Republican Gordon wins second term as Wyoming governor
Mead Gruver, Associated Press
CHEYENNE, Wyoming (AP) — Republican Mark Gordon has won a second term as Wyoming’s governor, beating a little-known Democrat who has never held elected office.
He defeated Theresa Livingston, a retired educator and U.S. Bureau of Land Management employee. Neither candidate campaigned extensively.
Gordon ran on his efforts to diversify Wyoming’s economy away from fossil fuels, mentioning ongoing work to develop new uses for coal and an unconventional nuclear reactor. He sailed to victory on improving economic news for Wyoming.
“We feel energized for the next for years. We feel very good about Wyoming’s prospects,” Gordon said Tuesday. “We’ve got a full agenda ahead of us.”
He reiterated his campaign promises while pledging to “keep a very frugal budget.”
Gordon prevailed despite getting criticized by fellow Republicans for closing off businesses and public places during the first year of the COVID-19 pandemic. His pandemic response drew calls for a Republican to challenge him.
After lifting the restrictions in 2021 and shoring up his appeal to right-leaning voters on issues including abortion, he didn’t.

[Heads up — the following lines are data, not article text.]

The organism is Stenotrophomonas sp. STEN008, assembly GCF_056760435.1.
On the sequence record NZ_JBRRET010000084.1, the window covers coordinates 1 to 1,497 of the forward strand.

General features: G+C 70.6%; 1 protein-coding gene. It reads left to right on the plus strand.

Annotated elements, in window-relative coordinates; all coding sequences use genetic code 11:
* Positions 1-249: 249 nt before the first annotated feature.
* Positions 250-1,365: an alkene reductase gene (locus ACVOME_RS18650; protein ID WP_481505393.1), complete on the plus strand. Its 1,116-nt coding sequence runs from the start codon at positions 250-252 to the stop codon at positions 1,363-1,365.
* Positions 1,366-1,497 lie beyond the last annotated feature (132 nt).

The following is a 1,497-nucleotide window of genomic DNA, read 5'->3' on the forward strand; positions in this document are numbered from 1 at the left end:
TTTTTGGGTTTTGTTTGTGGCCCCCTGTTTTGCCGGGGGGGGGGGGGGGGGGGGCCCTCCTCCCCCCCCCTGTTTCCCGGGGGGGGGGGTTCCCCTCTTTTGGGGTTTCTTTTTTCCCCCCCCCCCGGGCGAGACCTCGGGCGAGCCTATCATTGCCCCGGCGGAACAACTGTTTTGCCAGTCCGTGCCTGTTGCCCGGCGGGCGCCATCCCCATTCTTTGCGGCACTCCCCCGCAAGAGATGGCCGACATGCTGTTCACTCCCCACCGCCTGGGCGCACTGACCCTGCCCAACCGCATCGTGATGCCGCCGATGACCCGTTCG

Last year, Gordon asked the National Rifle Association to consider moving its headquarters to Wyoming. Earlier this year, he signed into law a bill that would ban abortion in nearly all cases.
The NRA didn’t bite on his offer. The abortion law, which lawmakers crafted to take effect after the U.S. Supreme Court’s reversed the Roe v. Wade ruling in June, remains held up in state court and has yet to take effect. Even so, right-wing chatter about giving Gordon the boot diminished.
Meanwhile, one of the few Republicans who could have given him real trouble – Cheyenne attorney Harriet Hageman — ran for Congress instead, beating Liz Cheney in August.
Hageman finished third in the six-way GOP gubernatorial primary four years ago. Gordon won that year with 33% of the vote and this year dominated a four-way Republican field with 62%.
Gordon entered the final stretch of the governor’s race coinciding with the national midterm elections boosted by good news: State revenues, thanks to higher oil and natural gas prices, are up, taking pressure off a funding picture that forced Gordon and legislators to enact steep spending cuts in 2020 and 2021.
Livingston had no prior experience in elected office. In 2020, she lost a state Senate race to Ed Cooper, getting just 15% of the vote in the heavily Republican district covering Washakie and Big Horn counties and nearby areas.
Amid the uncertainty over whether Wyoming’s new abortion ban will take effect, Livingston said ensuring women had all of their rights was her top priority, followed by expanding access to Medicaid health coverage, like other states have done, under the Affordable Care Act.
Wyoming voters were also asked to consider two proposed state constitutional amendments. One would raise the mandatory retirement age of state judges from 70 to 75; the other would allow local governments to invest funds in equities.